Wednesday, September 2, 2009

Cash for Clunkers program lifts Ford, but not GM, Chrysler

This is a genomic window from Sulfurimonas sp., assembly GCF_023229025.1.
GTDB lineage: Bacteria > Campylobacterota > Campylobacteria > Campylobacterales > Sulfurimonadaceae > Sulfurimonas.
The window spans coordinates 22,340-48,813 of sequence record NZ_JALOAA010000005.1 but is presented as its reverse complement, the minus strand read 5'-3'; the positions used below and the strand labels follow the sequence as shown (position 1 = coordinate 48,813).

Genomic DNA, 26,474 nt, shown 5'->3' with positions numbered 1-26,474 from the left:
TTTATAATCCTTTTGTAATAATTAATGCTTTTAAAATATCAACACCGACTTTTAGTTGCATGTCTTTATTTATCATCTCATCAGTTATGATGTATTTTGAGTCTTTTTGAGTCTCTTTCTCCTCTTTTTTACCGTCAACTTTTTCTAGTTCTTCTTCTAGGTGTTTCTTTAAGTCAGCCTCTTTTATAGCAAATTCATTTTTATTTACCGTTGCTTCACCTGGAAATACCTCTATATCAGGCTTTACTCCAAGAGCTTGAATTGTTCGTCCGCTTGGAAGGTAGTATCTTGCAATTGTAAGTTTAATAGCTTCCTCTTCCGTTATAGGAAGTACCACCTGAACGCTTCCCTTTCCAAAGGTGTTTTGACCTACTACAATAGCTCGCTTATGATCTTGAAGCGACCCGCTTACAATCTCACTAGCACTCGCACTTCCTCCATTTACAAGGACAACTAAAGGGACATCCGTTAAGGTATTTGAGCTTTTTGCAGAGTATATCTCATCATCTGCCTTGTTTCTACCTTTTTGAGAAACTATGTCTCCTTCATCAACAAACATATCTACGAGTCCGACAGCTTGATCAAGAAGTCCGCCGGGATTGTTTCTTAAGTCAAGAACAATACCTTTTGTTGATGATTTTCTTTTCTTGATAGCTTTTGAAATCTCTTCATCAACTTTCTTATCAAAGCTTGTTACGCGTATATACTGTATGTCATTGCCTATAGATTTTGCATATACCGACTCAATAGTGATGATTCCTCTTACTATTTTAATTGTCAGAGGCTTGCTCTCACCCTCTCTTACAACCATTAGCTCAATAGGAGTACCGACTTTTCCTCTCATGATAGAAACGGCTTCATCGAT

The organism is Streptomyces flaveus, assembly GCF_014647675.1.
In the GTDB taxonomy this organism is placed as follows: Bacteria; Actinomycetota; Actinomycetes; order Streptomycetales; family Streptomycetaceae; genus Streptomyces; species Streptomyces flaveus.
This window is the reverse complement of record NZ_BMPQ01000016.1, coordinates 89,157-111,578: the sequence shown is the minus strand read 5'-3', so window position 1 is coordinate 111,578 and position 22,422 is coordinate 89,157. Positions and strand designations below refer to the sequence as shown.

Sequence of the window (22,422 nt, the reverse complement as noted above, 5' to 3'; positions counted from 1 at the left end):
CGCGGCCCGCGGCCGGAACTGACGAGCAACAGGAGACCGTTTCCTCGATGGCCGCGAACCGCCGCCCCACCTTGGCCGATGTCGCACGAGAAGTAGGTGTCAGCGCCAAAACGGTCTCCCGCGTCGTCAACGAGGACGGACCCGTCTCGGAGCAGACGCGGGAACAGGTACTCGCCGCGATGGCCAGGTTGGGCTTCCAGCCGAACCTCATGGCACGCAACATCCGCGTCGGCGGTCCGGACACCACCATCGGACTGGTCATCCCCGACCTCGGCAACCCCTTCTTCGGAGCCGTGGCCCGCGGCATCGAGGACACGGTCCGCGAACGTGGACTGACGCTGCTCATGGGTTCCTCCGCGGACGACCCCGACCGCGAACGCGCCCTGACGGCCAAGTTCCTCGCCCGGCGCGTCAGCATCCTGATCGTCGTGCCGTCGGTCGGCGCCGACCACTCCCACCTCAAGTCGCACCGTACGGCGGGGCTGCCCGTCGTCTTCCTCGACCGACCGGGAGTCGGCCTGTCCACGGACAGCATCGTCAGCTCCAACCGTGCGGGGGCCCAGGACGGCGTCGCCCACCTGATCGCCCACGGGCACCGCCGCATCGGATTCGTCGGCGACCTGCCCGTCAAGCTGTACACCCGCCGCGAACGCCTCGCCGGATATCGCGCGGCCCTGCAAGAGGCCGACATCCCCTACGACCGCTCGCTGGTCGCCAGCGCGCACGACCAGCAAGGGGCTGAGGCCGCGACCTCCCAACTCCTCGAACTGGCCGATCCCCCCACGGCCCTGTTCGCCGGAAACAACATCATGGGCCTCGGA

Some automakers blame low inventories for shortfall By Martin Zimmerman • LOS ANGELES TIMES • September 2, 2009 Ford Motor Co., boosted by the wildly popular Cash for Clunkers program, reported a 17 percent increase in August sales compared with a year ago, but Detroit rivals Chrysler Group and General Motors posted lower results for the month. Chrysler said its August sales fell 15 percent compared with a year earlier to 93,222 vehicles despite the Cash for Clunkers push. Chrysler said low inventories of several popular Chrysler, Jeep and Dodge models contributed to the shortfall. GM said it sold 246,479 cars and light trucks last month, down 20 percent from a year ago when the car manufacturer's numbers were helped by heavy promotions and special pricing. At other carmakers, Nissan's monthly sales fell 2.9 percent; Toyota's climbed 6.4 percent; and Honda's also advanced, rising 9.9 percent. Call the monthly results very much a mixed bag, but for some auto analysts it was still a silver lining to what had been a dismal sales year before the generous federal Cash for Clunkers incentives started five weeks ago. "It was a big success," said Erich Merkle, president of Grand Rapids, Mich.-based Autoconomy LLC. "Cash for Clunkers is going to hand the baton off to a fundamentally stronger economy as we move into the fourth quarter and into next year." Joseph Phillippi, president of AutoTrends Consulting Inc. in Short Hills, N.J., said, "Chrysler's problem was they didn't have much in the way of inventory. They shut down production and had been aggressively burning inventory, even before Cash for Clunkers." GM: August 'excellent' General Motors described August as an "excellent" month, saying the automaker maintained its share of the U.S. market and noted that it faced a tough comparison with August 2008, when sales were juiced to their highest level of the year by a special pricing promotion tied to the company's 100th anniversary. For Ford, it was the second straight month the automaker has reported higher sales. "Back-to-back sales increases has a nice ring to it," Ford sales analyst George Pipas said on a conference call. Honda, riding the strong sales of its Civic and Fit compacts, said it sold 161,439 vehicles in August. The Japanese automaker said the clunkers program pushed buyers to fuel-efficient vehicles, which helped the company. Toyota Motor Corp., which captured the largest percentage of clunkers sales, said it sold 225,088 vehicles in August, up from 6.4 percent over a year ago. Ford said its sales increase was driven by strong numbers for Ford's Focus, Fusion, Escape, Edge, Flex and Mercury Mariner. Ford also sold more Ranger and F-150 pickup trucks, which posted year-over-year sales increases of 57 percent and 13 percent, respectively. Pickup sales are considered a positive sign for the construction industry because many contractors are known to buy the vehicles. Earlier Tuesday, German automaker Volkswagen credited the Cash for Clunkers program with boosting its August sales by 11.4 percent compared with a year ago, giving the company its best sales month in the U.S. since December 2005. What will fall bring? The clunkers program, which kicked off July 24 and ended Aug. 24, was designed to kick-start auto sales by rewarding consumers for turning in older cars and trucks for more fuel-efficient new vehicles. Buyers received taxpayer-funded rebates of $3,500 or $4,500, depending on the gain in fuel economy. The question now facing automakers is how much of the sales momentum will carry over into the fall — and how much expired with the clunkers program.

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